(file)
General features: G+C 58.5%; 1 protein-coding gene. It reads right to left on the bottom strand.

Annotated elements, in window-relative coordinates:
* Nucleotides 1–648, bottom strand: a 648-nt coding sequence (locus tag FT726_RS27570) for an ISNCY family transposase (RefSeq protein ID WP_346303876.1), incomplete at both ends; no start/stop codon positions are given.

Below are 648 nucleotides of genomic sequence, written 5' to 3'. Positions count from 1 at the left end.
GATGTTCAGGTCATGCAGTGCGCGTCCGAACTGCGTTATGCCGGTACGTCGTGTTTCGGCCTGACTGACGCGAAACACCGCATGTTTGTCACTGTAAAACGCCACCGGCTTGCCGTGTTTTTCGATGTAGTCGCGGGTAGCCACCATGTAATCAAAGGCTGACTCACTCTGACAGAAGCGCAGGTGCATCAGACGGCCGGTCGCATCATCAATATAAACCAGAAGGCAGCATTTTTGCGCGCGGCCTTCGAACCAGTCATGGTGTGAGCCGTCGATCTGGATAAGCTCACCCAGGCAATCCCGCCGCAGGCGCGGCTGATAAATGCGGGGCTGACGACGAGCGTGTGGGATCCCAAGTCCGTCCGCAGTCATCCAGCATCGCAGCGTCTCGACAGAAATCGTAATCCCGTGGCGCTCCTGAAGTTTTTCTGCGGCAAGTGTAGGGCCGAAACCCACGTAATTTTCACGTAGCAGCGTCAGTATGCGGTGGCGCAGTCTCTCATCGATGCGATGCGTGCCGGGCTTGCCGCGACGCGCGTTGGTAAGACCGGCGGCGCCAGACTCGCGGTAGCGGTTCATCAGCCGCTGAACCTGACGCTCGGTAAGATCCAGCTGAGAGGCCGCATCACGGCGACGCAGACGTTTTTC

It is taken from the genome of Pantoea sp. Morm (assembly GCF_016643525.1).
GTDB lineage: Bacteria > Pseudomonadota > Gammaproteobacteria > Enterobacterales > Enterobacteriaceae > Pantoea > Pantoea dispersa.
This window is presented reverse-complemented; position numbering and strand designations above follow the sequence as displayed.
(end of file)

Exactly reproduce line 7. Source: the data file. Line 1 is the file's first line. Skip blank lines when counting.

GTDB lineage: Bacteria > Pseudomonadota > Gammaproteobacteria > Enterobacterales > Enterobacteriaceae > Pantoea > Pantoea dispersa.